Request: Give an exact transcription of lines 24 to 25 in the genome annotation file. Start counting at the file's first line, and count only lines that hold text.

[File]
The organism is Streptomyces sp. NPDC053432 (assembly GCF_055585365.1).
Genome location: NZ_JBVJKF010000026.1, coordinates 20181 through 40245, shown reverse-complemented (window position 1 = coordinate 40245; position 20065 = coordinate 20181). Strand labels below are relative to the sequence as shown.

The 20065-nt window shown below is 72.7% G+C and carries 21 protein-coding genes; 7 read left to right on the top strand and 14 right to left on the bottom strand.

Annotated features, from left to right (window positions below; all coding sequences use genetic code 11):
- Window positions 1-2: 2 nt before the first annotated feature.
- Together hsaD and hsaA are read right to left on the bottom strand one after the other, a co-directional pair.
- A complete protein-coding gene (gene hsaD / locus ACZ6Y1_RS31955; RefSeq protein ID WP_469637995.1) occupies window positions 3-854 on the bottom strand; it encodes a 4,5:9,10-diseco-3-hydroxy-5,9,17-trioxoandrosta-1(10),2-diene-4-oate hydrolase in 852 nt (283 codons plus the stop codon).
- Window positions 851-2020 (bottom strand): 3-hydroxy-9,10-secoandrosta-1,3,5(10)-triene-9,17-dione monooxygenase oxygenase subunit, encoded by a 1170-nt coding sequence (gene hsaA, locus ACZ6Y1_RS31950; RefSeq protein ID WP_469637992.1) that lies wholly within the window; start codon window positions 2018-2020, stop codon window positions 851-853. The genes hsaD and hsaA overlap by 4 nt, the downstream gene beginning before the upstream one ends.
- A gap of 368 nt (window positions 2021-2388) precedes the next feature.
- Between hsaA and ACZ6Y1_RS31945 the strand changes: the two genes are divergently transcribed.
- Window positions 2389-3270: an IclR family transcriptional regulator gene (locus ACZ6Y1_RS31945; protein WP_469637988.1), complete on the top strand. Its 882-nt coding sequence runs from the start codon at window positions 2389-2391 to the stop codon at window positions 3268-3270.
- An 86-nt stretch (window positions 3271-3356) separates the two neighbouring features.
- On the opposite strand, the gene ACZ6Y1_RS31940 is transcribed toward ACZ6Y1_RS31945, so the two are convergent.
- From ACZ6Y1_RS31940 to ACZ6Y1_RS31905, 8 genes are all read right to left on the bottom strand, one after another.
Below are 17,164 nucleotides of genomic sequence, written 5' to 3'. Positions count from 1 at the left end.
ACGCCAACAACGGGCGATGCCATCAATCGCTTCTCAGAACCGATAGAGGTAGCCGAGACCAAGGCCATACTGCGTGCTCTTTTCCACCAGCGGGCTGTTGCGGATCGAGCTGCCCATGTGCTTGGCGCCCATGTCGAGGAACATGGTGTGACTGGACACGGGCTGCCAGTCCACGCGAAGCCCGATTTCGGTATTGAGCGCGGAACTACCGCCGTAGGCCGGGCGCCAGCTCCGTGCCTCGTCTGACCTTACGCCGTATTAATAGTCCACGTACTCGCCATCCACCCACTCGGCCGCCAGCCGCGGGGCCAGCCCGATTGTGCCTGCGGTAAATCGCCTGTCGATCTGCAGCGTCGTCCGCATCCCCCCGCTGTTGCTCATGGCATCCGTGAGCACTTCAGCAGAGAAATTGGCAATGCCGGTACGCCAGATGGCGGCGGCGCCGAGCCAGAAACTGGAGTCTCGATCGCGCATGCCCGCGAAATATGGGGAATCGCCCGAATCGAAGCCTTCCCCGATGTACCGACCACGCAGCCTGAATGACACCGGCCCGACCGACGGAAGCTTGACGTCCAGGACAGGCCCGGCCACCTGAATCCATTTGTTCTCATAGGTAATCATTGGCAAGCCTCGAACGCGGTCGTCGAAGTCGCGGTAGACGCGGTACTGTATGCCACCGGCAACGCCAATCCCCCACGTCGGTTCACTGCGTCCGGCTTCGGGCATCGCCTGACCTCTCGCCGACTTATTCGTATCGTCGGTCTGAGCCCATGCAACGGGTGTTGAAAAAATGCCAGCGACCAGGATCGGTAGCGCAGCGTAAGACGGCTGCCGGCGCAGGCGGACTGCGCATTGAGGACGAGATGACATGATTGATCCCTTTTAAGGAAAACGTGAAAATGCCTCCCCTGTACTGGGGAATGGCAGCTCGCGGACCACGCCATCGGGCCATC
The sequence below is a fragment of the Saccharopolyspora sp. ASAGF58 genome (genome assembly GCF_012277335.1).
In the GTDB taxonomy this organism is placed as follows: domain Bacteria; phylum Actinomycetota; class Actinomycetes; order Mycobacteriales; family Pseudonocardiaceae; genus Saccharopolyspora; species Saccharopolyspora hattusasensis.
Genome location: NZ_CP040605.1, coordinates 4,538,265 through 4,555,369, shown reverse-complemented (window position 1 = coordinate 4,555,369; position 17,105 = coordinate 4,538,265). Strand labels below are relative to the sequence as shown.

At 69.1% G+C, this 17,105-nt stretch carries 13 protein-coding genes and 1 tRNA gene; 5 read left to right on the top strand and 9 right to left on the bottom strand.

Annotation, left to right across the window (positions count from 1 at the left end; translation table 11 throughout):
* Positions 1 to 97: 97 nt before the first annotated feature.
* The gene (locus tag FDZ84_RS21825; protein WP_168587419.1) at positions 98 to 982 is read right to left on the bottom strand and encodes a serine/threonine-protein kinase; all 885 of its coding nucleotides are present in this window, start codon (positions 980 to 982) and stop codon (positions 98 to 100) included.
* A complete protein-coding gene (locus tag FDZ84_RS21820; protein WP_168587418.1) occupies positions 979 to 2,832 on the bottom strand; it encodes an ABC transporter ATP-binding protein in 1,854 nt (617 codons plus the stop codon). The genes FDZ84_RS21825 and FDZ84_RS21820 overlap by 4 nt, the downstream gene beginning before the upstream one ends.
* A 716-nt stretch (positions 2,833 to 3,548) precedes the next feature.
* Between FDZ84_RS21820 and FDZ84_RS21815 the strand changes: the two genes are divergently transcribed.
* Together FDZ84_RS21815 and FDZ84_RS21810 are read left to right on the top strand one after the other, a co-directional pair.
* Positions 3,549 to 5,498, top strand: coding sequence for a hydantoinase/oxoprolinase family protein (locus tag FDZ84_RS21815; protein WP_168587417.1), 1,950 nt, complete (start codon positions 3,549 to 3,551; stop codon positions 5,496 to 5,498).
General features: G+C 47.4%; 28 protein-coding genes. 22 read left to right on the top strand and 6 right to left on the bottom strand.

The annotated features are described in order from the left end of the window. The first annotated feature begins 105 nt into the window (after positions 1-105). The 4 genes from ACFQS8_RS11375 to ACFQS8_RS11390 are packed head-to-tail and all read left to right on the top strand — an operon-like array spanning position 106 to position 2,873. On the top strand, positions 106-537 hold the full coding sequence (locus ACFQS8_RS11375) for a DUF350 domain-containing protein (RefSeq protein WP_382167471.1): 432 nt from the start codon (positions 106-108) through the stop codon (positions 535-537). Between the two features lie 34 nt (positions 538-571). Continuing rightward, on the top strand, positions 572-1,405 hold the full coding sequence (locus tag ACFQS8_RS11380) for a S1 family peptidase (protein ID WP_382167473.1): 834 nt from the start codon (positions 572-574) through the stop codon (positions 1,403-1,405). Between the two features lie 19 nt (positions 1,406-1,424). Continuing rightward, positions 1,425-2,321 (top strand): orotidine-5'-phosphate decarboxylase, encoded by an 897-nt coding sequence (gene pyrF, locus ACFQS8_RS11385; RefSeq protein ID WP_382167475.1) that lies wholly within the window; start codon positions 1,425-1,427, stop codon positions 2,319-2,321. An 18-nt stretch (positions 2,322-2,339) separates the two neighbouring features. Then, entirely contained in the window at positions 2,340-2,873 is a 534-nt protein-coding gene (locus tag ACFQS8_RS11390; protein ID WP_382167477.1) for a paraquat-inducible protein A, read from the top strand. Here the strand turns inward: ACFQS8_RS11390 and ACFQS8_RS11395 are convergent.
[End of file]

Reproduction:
* A complete protein-coding gene (locus tag FDZ84_RS21820; protein WP_168587418.1) occupies positions 979 to 2,832 on the bottom strand; it encodes an ABC transporter ATP-binding protein in 1,854 nt (617 codons plus the stop codon). The genes FDZ84_RS21825 and FDZ84_RS21820 overlap by 4 nt, the downstream gene beginning before the upstream one ends.
* A 716-nt stretch (positions 2,833 to 3,548) precedes the next feature.